Gary Ince, chief executive of the recently-formed Institute of Leadership
and Management, sets out his agenda for expanding skills
I am determined the ILM will play a key role in providing skills upon which
the UK’s social and economic well-being depends, and I am committed to
In my opinion, the UK has concentrated too much of its attention on building
management capability and not enough on building leadership capability over the
last 20 years.
The focus of business education in the UK has been on management and the
processes involved. The proliferation of management systems is testament to
this. Tools such as TQM and ISO, for example, are all designed to ensure that
we can manage our organisations and do things consistently.
As a result, the UK has become a nation of managers and we have become
accomplished at consistently sticking to systems and repeating processes. Did
you know there are more ISO registered companies in the UK than anywhere else
in the world?
Meanwhile, other countries have focused their attention on building
leadership. Leadership is about encapsulating strategy, vision, risk-taking,
setting direction and determining how an organisation should move forward.
Management simply implements this strategy over and over again and is behind
the failure of many UK companies. Short-termism has resulted in many UK public
companies embarking upon a strategy only to reverse out at the first set-back.
If public companies are to compete on the world stage, they need to embrace
leadership and ensure sufficient resources are invested into building their
leadership capability. That will ensure they do the right thing, and not simply
‘do it right’. Marconi, for example, implemented its strategy perfectly, which
sounds fine, except in retrospect it seems its strategy was flawed from the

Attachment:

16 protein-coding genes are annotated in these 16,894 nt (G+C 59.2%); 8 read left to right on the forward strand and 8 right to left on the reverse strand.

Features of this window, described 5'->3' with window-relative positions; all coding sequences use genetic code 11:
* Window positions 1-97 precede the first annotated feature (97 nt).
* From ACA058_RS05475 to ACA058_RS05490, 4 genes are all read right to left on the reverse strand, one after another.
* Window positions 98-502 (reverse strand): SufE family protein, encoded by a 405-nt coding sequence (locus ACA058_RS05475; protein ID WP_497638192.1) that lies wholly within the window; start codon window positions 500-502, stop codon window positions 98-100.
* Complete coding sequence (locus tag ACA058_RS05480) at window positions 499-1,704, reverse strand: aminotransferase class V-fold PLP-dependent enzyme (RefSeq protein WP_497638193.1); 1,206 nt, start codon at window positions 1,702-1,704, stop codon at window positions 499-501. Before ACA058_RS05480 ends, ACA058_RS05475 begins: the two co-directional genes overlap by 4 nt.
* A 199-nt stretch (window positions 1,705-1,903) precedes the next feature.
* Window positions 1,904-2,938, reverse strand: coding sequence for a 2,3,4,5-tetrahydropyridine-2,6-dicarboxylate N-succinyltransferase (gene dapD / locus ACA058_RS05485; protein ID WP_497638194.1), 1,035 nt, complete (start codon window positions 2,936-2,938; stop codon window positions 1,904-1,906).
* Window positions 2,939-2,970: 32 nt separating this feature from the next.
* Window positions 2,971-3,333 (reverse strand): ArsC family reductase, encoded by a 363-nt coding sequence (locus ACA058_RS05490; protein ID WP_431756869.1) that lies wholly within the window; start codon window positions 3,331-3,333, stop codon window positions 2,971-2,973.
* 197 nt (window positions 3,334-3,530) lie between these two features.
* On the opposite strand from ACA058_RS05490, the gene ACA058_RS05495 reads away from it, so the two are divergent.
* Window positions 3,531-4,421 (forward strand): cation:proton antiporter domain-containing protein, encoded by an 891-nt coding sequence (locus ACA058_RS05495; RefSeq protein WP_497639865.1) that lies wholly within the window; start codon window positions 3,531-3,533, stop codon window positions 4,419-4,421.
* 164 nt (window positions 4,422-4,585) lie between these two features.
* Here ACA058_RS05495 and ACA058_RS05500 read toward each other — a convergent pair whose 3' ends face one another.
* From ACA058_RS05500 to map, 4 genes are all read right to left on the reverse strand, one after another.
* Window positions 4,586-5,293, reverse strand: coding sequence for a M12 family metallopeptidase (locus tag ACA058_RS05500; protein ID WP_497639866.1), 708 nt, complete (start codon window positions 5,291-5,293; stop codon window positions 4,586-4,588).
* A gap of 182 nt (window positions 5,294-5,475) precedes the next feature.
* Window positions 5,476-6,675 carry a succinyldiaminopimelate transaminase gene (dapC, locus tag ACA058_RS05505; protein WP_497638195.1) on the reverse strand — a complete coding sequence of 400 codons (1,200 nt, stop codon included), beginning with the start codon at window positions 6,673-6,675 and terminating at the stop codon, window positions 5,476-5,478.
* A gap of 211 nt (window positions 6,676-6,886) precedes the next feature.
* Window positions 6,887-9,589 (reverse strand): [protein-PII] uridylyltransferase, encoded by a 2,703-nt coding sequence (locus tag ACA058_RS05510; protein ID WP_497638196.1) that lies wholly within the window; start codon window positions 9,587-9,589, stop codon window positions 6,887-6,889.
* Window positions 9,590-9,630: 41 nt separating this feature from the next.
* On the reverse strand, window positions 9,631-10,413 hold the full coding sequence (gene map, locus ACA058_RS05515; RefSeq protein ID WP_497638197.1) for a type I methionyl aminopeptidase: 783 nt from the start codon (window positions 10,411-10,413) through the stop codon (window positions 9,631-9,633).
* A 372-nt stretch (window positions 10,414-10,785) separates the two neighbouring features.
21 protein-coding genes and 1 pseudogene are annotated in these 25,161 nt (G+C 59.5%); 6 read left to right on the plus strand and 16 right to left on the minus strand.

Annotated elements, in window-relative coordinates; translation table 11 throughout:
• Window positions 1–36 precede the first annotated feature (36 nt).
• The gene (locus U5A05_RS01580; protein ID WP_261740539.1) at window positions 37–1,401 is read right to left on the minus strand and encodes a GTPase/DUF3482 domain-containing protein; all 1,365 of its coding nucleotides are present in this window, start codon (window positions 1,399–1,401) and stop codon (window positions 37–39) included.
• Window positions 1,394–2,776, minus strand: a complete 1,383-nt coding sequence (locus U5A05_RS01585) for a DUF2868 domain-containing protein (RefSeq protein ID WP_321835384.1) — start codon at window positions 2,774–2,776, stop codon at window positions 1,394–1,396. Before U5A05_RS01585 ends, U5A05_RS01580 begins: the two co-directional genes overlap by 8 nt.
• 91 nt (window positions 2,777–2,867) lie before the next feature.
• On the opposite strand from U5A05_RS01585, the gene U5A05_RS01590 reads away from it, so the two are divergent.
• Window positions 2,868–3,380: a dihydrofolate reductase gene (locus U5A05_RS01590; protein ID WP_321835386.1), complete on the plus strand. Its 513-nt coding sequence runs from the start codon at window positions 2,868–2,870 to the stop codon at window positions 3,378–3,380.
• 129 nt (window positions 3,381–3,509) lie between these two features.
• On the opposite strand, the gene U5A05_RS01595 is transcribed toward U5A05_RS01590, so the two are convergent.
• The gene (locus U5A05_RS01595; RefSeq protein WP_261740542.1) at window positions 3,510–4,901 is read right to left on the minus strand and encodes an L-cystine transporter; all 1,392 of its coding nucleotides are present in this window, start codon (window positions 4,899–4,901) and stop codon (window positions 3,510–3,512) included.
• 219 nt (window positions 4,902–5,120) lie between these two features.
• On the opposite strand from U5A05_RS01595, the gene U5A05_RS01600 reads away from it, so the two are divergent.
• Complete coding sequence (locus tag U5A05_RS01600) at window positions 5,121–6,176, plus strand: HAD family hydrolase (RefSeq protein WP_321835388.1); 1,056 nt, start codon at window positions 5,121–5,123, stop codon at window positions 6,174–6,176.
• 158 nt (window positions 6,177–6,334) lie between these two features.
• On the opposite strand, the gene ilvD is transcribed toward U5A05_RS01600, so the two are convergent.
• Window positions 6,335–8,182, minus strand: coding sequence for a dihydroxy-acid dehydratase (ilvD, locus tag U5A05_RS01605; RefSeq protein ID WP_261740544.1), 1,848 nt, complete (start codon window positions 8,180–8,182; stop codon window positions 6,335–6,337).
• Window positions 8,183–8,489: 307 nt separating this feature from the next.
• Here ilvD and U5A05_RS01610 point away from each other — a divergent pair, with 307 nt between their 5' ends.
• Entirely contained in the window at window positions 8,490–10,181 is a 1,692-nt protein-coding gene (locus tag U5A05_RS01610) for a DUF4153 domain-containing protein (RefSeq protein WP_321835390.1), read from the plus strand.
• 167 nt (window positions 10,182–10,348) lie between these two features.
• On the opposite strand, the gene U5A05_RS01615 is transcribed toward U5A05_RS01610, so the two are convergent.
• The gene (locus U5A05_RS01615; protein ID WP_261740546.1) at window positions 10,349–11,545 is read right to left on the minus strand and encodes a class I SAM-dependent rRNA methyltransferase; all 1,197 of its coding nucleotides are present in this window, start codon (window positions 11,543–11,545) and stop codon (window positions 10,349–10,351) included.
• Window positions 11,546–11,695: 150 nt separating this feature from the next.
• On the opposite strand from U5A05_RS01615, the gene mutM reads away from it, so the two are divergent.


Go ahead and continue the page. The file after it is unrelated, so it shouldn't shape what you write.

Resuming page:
The UK needs to understand the distinction between ‘manager’ and ‘leader’. A
leader tends to be the visionary who ensures the organisation is moving in the
right direction, while the manager is the individual who implements that
strategy and monitors the performance.
In the US, Warren Bennis and Burt Nanus published a book called Leaders,
which became known for the quote: "Managers do things right and leaders do
the right thing". We appear to be successful at this in the UK. The recent
corporate disasters to befall FTSE100 companies are testament to this – we are
great at really implementing a strategy but the strategy is not thought through
from the outset.
In addition to the above, the UK has focused too much on building and
supporting leaders and managers at the top of the organisational tree. Too
little attention has been paid to building leadership and management capability
throughout the organisation.
Current management structures and 21st century culture means there is a
greater need for leadership throughout an organisation, from the shop-floor to
the managing director. Through better education, people ask ‘why?’ and don’t
just do. Leadership alone can answer the ‘why?’.
Numerous research studies have provided empirical evidence as to these
thoughts. Our own survey among workers, commissioned from Business Partners UK,
indicated that 60 per cent of employees were unhappy with the state of
leadership in their own organisation.
People in the UK are unhappy at the way they are led and our task is not
just to improve leadership at the top but to ensure the message percolates
throughout the management tree of any organisation.
Building leadership capability is one of ILM’s key goals. We aim to unlock
people’s potential to be managers and leaders, and ensure managers at all
levels, in every sector, can develop skills to run their businesses
successfully and further their careers.
The fact the UK lags behind its international competitors in so many
industries can partly be attributed to the lack of leadership.
It is imperative for our future prosperity that the UK focuses its attention
upon building its leadership capability to ensure the future prosperity of the
country rather than simply improving management.